• PubMed
    • Search Google Scholar
    • Export Citation
  • Mathieu, E., Ritchie, H., Rodés-Guirao, L., Appel, C., Gavrilov, D., Giattino, C., Hasell, J., Macdonald, B., Dattani, S., Beltekian, D. et al. (2020) Coronavirus pandemic (COVID-19), Our World In Data, https://ourworldindata.org/coronavirus.

    • Search Google Scholar
    • Export Citation
  • Nam, Y. and Sennott, C. (2023) Korean mothers’ career aspirations in the context of the COVID-19 pandemic: a longitudinal qualitative study, Longitudinal and Life Course Studies, 14(2): 15979, doi: 10.1332/175795923X16732607847452.

    • Search Google Scholar
    • Export Citation
  • Tillmann, R., Voorpostel, M., Kuhn, U., Lebert, F., Ryser, V.A., Lipps, O., Wernli, B. and Antal, E. (2016) The Swiss Household Panel Study: observing social change since 1999, Longitudinal and Life Course Studies, 7(1): 6478. doi: 10.14301/llcs.v7i1.360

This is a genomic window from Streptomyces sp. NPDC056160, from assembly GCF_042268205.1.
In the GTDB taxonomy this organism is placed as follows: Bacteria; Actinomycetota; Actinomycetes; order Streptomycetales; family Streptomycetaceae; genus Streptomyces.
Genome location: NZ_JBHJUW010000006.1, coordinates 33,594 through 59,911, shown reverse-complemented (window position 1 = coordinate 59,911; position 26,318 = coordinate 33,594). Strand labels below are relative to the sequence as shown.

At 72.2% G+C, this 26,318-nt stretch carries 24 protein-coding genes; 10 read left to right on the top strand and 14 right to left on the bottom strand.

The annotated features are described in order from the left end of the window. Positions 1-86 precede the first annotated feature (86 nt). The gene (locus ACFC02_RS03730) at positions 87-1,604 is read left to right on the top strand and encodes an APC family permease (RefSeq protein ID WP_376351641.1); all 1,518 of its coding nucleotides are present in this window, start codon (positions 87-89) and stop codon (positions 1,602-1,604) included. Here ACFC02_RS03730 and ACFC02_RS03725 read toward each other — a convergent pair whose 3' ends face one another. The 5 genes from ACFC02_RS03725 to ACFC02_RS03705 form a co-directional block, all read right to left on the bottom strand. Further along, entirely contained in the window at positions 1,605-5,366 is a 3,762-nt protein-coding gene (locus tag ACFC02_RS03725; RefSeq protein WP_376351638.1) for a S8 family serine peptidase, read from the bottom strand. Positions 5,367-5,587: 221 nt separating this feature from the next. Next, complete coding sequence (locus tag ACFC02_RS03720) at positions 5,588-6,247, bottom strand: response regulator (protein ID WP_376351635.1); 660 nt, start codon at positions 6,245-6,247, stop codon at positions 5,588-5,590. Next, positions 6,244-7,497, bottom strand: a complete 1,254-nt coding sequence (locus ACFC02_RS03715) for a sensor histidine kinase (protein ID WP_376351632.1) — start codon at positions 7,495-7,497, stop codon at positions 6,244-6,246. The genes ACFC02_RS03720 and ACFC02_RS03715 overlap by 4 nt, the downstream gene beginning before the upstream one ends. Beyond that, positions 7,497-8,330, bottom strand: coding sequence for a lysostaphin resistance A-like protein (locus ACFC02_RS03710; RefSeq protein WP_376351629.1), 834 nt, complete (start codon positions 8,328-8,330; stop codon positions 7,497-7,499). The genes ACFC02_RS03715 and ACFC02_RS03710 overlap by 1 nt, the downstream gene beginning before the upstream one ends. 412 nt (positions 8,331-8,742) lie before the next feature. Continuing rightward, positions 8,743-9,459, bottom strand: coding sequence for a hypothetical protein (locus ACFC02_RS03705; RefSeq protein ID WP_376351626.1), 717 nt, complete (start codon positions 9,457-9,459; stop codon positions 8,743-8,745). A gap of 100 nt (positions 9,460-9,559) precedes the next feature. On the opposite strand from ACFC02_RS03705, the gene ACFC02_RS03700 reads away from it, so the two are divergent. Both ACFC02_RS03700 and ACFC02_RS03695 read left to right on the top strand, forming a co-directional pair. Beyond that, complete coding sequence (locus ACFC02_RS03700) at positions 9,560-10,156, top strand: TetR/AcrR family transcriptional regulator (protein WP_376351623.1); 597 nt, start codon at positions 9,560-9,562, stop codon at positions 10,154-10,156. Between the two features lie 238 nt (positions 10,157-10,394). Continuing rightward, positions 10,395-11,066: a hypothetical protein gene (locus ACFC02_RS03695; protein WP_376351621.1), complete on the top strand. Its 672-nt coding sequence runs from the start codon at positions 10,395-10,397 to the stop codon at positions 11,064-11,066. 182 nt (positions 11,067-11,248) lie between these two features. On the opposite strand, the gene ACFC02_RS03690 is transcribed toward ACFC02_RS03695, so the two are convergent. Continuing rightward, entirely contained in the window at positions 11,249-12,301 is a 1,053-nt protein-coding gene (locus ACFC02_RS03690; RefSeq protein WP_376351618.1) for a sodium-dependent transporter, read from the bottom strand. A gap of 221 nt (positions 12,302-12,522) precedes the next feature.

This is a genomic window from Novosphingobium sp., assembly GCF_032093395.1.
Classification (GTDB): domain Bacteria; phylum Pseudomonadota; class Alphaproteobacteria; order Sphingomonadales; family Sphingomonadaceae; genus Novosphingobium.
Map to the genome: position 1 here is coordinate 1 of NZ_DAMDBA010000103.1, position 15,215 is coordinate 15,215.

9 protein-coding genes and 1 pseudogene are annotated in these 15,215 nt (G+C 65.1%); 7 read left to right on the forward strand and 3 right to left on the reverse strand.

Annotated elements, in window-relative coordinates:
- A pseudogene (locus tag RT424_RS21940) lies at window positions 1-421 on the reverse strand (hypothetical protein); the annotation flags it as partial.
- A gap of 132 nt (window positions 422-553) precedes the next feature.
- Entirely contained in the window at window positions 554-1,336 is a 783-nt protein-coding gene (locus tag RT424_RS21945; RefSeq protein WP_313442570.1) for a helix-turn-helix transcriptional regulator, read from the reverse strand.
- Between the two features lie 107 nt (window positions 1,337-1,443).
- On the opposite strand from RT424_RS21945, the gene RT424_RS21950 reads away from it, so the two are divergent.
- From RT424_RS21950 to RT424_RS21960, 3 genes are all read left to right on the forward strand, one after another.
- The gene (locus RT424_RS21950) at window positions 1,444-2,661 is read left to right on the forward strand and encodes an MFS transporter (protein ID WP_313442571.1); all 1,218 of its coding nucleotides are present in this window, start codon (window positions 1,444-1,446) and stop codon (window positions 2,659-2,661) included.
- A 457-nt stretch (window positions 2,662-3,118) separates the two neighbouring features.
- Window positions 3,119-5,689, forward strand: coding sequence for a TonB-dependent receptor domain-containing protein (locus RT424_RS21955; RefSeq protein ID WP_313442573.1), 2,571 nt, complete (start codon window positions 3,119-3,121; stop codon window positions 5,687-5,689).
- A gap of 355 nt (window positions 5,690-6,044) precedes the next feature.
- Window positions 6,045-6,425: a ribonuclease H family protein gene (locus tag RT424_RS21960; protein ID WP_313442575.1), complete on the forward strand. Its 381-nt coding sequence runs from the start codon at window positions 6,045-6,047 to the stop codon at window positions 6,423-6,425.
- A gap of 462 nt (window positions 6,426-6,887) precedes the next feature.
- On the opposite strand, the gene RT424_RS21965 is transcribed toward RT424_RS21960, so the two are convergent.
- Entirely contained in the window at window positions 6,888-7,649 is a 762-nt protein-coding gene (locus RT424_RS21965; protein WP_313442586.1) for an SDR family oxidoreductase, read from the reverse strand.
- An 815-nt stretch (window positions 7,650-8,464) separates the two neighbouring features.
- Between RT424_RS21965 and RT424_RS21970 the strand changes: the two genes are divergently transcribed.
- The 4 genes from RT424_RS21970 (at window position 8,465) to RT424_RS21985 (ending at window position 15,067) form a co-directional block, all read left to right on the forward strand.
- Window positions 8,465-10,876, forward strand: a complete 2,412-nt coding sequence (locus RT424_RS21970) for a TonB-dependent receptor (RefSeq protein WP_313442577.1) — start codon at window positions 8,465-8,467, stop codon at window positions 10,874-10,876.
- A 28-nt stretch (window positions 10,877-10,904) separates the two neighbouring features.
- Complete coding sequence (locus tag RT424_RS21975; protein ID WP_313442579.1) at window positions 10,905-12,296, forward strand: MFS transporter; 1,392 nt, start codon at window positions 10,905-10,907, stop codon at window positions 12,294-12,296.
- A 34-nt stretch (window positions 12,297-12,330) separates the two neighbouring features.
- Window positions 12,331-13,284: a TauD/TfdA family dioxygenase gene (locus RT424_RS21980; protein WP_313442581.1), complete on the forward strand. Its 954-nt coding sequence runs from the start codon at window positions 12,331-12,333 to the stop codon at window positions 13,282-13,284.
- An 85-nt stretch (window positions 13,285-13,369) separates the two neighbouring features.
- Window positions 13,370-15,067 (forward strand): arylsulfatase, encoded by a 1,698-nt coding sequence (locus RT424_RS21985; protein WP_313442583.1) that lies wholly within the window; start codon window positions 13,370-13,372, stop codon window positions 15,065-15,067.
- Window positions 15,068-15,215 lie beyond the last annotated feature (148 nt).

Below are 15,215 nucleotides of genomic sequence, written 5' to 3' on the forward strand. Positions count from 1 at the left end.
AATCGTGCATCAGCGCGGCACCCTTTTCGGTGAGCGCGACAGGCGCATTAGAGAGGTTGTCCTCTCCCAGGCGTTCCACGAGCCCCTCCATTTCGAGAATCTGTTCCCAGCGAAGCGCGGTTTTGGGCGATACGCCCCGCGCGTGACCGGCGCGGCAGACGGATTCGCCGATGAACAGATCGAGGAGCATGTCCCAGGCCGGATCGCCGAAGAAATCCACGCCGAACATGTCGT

• Search Google Scholar
    • Export Citation
  • Wielgoszewska, B., Bryson, A., Costa Dias, M., Foliano, F., Joshi, H. and Wilkinson, D. (2023) Exploring the reasons for labour market gender inequality a year into the COVID-19 pandemic: evidence from the UK cohort studies, Longitudinal and Life Course Studies, 14(2):180202, doi: 10.1332/175795921X16751166213852.

    • Search Google Scholar
    • Export Citation
  • Alon, T., Coskun, S., Doepke, M., Koll, D. and Tertilt, M. (2021) From Mancession to Shecession: Women’s Employment in Regular and Pandemic Recessions, NBER working paper 28632, Cambridge, MA: National Bureau of Economic Research, https://www.nber.org/papers/w28632.

    • Search Google Scholar